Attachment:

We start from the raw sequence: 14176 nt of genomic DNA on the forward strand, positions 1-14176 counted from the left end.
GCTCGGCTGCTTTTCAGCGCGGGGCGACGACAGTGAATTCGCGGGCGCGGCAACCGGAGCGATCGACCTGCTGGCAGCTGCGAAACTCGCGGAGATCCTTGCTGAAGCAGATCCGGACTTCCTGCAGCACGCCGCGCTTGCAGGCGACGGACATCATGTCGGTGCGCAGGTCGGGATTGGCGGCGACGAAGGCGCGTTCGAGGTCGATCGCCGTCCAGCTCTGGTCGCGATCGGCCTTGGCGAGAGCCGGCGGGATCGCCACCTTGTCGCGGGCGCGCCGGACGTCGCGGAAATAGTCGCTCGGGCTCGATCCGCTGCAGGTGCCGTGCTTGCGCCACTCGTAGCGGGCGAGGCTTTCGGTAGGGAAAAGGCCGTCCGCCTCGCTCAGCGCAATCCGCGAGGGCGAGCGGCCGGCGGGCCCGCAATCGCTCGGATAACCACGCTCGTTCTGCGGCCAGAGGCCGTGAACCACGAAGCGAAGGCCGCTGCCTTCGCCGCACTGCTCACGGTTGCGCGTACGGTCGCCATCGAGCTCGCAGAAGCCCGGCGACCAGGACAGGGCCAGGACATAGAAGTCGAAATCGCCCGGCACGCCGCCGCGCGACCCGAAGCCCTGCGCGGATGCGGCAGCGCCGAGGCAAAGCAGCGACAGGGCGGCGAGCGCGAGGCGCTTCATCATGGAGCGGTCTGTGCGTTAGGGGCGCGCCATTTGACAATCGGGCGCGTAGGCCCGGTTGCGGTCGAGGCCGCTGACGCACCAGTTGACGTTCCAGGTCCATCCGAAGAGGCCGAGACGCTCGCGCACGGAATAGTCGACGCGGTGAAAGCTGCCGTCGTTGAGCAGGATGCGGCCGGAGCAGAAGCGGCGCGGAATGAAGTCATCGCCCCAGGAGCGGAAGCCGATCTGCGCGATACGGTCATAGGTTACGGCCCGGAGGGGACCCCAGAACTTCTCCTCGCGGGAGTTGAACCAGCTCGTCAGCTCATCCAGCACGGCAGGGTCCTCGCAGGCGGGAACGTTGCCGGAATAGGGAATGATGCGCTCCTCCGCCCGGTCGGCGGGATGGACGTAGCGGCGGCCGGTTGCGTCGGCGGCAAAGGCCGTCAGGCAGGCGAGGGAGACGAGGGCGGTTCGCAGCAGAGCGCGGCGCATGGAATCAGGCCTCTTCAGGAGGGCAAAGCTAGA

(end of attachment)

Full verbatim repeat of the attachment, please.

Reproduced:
We start from the raw sequence: 14176 nt of genomic DNA on the forward strand, positions 1-14176 counted from the left end.
GCTCGGCTGCTTTTCAGCGCGGGGCGACGACAGTGAATTCGCGGGCGCGGCAACCGGAGCGATCGACCTGCTGGCAGCTGCGAAACTCGCGGAGATCCTTGCTGAAGCAGATCCGGACTTCCTGCAGCACGCCGCGCTTGCAGGCGACGGACATCATGTCGGTGCGCAGGTCGGGATTGGCGGCGACGAAGGCGCGTTCGAGGTCGATCGCCGTCCAGCTCTGGTCGCGATCGGCCTTGGCGAGAGCCGGCGGGATCGCCACCTTGTCGCGGGCGCGCCGGACGTCGCGGAAATAGTCGCTCGGGCTCGATCCGCTGCAGGTGCCGTGCTTGCGCCACTCGTAGCGGGCGAGGCTTTCGGTAGGGAAAAGGCCGTCCGCCTCGCTCAGCGCAATCCGCGAGGGCGAGCGGCCGGCGGGCCCGCAATCGCTCGGATAACCACGCTCGTTCTGCGGCCAGAGGCCGTGAACCACGAAGCGAAGGCCGCTGCCTTCGCCGCACTGCTCACGGTTGCGCGTACGGTCGCCATCGAGCTCGCAGAAGCCCGGCGACCAGGACAGGGCCAGGACATAGAAGTCGAAATCGCCCGGCACGCCGCCGCGCGACCCGAAGCCCTGCGCGGATGCGGCAGCGCCGAGGCAAAGCAGCGACAGGGCGGCGAGCGCGAGGCGCTTCATCATGGAGCGGTCTGTGCGTTAGGGGCGCGCCATTTGACAATCGGGCGCGTAGGCCCGGTTGCGGTCGAGGCCGCTGACGCACCAGTTGACGTTCCAGGTCCATCCGAAGAGGCCGAGACGCTCGCGCACGGAATAGTCGACGCGGTGAAAGCTGCCGTCGTTGAGCAGGATGCGGCCGGAGCAGAAGCGGCGCGGAATGAAGTCATCGCCCCAGGAGCGGAAGCCGATCTGCGCGATACGGTCATAGGTTACGGCCCGGAGGGGACCCCAGAACTTCTCCTCGCGGGAGTTGAACCAGCTCGTCAGCTCATCCAGCACGGCAGGGTCCTCGCAGGCGGGAACGTTGCCGGAATAGGGAATGATGCGCTCCTCCGCCCGGTCGGCGGGATGGACGTAGCGGCGGCCGGTTGCGTCGGCGGCAAAGGCCGTCAGGCAGGCGAGGGAGACGAGGGCGGTTCGCAGCAGAGCGCGGCGCATGGAATCAGGCCTCTTCAGGAGGGCAAAGCTAGA